Feeds

Microsoft signs off on Windows 7

Manufacturers, start your machines

Intelligent flash storage arrays

Microsoft has signed off on Windows 7, closing a tightly controlled chapter in Microsoft product development.

On Wednesday, the company released the Windows 7 bits to manufacturing (RTM) at the same as code for the next update to its Windows Server 2008: Windows Server 2008 R2.

RTM means the code is considered finished from an engineering perspective and is ready to be pressed on CDs, installed on manufacturers' PCs, and put on Microsoft's servers for download.

Windows 7 is set for a consumer launch on October 22. Developers, partners, and Microsoft's volume customers on the company's various individual and organizational licenses and subscriptions will get Windows 7 ahead of that.

Meanwhile, Windows Server 2008 R2 will be generally available on of before October 22 date, the company said Wednesday afternoon.

Before then, Windows Server 2008 R2 will be released for evaluation in the first half of August with full product available to volume customers with a Software Assurance subscription in the second half of August.

The July RTM comes after Microsoft had hinted it was prepping for an August 6 RTM of Windows 7. So much for trying to fathom Microsoft hints. At least Windows 7 is done.

The company has run a streamlined operation getting Windows 7 out. The operating system qualified for a single beta and completion comes just nine months after the code first previewed.

Along the way, testers complained Microsoft was triaging bugs and potential problems to expedite the release Windows 7. The idea was to avoid a repeat of the delays that dogged Windows Vista and to finally have something fresh to offer the client operating-system market.

Two major problems for Windows Vista were hardware and software compatibly, which occurred despite the huge development cycle and code-base rewrite. Also, Windows Vista killed the performance of many PCs. The latter posed a real problem for netbooks, which the Microsoft camp has served using Windows XP instead of Windows Vista.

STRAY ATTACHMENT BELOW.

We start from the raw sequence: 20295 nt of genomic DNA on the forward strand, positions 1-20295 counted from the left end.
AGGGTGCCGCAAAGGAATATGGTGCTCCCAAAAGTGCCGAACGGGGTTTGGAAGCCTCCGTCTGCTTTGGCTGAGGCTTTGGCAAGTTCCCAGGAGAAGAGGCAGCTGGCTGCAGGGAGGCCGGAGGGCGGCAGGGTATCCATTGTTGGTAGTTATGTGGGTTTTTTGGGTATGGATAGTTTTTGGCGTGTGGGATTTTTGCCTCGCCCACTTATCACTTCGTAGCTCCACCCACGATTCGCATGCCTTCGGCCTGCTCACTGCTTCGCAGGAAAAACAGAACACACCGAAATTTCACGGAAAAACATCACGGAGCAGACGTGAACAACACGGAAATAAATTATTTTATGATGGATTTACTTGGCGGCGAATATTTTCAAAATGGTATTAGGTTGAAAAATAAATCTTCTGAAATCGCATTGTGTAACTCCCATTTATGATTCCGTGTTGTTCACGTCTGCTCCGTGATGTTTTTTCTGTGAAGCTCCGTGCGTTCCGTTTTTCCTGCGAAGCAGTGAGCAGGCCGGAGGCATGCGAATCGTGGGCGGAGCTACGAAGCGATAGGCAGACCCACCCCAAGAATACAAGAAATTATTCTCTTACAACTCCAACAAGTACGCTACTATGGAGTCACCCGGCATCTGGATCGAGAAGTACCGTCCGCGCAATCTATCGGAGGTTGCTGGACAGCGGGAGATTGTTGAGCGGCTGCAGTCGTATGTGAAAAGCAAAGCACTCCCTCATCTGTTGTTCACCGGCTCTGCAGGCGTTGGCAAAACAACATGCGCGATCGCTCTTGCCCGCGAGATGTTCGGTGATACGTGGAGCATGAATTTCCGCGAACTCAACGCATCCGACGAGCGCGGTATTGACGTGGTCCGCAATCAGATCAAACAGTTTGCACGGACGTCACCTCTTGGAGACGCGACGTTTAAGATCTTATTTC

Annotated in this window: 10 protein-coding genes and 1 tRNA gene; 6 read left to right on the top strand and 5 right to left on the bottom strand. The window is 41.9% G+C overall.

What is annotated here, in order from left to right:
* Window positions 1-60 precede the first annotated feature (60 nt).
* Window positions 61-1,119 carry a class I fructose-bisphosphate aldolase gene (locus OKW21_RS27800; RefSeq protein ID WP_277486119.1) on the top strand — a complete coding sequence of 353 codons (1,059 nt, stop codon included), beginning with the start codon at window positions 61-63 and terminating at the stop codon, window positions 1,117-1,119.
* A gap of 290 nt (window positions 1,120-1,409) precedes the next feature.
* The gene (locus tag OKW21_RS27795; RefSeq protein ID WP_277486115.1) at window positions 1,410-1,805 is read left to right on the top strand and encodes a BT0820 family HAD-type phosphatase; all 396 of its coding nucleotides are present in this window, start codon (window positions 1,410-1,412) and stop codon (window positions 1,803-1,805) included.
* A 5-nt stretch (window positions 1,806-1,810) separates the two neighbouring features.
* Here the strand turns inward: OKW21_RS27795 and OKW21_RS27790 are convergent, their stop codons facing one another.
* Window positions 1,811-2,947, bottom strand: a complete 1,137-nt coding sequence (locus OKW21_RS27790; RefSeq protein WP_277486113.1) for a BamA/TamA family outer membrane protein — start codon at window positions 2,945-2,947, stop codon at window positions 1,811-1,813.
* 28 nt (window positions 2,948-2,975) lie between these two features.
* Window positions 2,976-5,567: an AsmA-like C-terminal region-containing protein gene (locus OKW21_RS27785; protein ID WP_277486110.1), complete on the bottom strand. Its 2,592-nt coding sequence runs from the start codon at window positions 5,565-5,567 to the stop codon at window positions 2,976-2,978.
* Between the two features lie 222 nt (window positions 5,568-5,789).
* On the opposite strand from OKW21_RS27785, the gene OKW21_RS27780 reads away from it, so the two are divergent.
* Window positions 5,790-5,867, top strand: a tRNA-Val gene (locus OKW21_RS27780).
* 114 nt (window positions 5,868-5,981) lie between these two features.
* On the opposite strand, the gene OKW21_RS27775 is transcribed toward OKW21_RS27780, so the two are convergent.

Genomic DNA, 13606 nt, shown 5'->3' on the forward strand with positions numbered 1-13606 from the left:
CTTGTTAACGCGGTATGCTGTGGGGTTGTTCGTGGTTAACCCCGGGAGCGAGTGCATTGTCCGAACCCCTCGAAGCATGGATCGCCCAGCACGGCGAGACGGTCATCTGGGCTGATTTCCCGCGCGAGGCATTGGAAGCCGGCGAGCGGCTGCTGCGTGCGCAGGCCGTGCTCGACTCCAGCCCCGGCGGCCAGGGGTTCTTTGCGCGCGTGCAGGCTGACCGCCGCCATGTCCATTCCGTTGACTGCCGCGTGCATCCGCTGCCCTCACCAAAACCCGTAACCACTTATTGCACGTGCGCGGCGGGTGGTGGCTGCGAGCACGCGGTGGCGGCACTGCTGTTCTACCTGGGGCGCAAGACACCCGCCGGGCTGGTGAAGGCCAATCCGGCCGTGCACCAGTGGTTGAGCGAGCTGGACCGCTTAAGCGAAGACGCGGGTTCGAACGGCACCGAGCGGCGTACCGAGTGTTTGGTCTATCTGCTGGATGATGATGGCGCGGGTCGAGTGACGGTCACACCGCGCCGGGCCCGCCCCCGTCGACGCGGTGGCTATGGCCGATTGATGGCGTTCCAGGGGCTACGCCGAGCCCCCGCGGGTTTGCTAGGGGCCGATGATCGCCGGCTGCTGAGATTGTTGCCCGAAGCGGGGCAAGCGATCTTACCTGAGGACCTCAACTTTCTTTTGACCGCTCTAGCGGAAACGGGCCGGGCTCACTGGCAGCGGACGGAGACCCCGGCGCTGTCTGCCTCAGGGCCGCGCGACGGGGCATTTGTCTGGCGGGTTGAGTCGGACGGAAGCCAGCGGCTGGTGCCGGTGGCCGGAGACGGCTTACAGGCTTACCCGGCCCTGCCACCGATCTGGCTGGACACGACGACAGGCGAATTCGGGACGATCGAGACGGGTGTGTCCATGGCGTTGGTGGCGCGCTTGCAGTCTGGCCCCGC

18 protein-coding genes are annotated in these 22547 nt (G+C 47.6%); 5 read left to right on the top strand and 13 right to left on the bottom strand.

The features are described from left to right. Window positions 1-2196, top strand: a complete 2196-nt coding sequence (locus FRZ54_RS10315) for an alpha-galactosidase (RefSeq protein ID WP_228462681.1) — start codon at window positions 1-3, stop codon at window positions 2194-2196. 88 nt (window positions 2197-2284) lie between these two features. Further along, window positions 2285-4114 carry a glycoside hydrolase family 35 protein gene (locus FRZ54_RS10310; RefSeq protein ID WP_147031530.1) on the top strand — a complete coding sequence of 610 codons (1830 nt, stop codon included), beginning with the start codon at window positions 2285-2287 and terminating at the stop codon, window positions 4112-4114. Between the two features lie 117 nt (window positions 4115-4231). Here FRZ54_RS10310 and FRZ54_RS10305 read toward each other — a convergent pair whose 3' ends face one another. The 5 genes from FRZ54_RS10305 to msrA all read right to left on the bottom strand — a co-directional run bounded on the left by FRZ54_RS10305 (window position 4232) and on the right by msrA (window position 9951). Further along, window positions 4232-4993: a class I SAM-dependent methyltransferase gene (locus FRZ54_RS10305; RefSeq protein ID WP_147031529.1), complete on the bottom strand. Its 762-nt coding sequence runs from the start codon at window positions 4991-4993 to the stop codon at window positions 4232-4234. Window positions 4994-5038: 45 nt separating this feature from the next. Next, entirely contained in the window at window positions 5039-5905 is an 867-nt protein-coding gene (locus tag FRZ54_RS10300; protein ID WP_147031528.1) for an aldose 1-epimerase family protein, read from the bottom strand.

No doubt cognizant of this, Windows 7 evangelist Brandon LeBlanc blogged: "Our customers also told us that 'fundamentals' on both the hardware and software side was extremely important. Windows 7 today runs great on the broadest array of hardware types ranging from netbooks to high-end gaming machines. We worked closely with OEMs so that their PCs delight customers with the new features in Windows 7."

Now, about Windows 8... ®

Top 5 reasons to deploy VMware with Tegile

More from The Register

next story
Netscape Navigator - the browser that started it all - turns 20
It was 20 years ago today, Marc Andreeesen taught the band to play
Sign off my IT project or I’ll PHONE your MUM
Honestly, it’s a piece of piss
Return of the Jedi – Apache reclaims web server crown
.london, .hamburg and .公司 - that's .com in Chinese - storm the web server charts
Chrome 38's new HTML tag support makes fatties FIT and SKINNIER
First browser to protect networks' bandwith using official spec
Admins! Never mind POODLE, there're NEW OpenSSL bugs to splat
Four new patches for open-source crypto libraries
Torvalds CONFESSES: 'I'm pretty good at alienating devs'
Admits to 'a metric ****load' of mistakes during work with Linux collaborators
Ploppr: The #VultureTRENDING App of the Now
This organic crowd sourced viro- social fertiliser just got REAL
prev story

Whitepapers

Forging a new future with identity relationship management
Learn about ForgeRock's next generation IRM platform and how it is designed to empower CEOS's and enterprises to engage with consumers.
Cloud and hybrid-cloud data protection for VMware
Learn how quick and easy it is to configure backups and perform restores for VMware environments.
Three 1TB solid state scorchers up for grabs
Big SSDs can be expensive but think big and think free because you could be the lucky winner of one of three 1TB Samsung SSD 840 EVO drives that we’re giving away worth over £300 apiece.
Reg Reader Research: SaaS based Email and Office Productivity Tools
Read this Reg reader report which provides advice and guidance for SMBs towards the use of SaaS based email and Office productivity tools.
Security for virtualized datacentres
Legacy security solutions are inefficient due to the architectural differences between physical and virtual environments.